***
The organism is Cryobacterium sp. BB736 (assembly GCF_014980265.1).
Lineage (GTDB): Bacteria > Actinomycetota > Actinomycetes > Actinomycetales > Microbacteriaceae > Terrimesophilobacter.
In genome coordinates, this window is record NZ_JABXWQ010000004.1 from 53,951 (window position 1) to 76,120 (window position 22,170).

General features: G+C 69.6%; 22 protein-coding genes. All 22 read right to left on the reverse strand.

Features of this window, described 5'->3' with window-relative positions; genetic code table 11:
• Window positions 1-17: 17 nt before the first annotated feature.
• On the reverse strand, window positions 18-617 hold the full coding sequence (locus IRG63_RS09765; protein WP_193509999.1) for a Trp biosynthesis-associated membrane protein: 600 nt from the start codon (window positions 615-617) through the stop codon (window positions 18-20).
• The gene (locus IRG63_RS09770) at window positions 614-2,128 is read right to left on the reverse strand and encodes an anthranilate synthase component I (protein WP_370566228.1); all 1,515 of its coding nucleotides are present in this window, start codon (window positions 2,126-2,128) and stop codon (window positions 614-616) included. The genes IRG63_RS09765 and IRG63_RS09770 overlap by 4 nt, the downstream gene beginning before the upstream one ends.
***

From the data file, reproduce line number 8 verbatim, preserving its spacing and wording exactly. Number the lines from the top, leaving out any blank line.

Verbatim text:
• The gene (locus IRG63_RS09770) at window positions 614-2,128 is read right to left on the reverse strand and encodes an anthranilate synthase component I (protein WP_370566228.1); all 1,515 of its coding nucleotides are present in this window, start codon (window positions 2,126-2,128) and stop codon (window positions 614-616) included. The genes IRG63_RS09765 and IRG63_RS09770 overlap by 4 nt, the downstream gene beginning before the upstream one ends.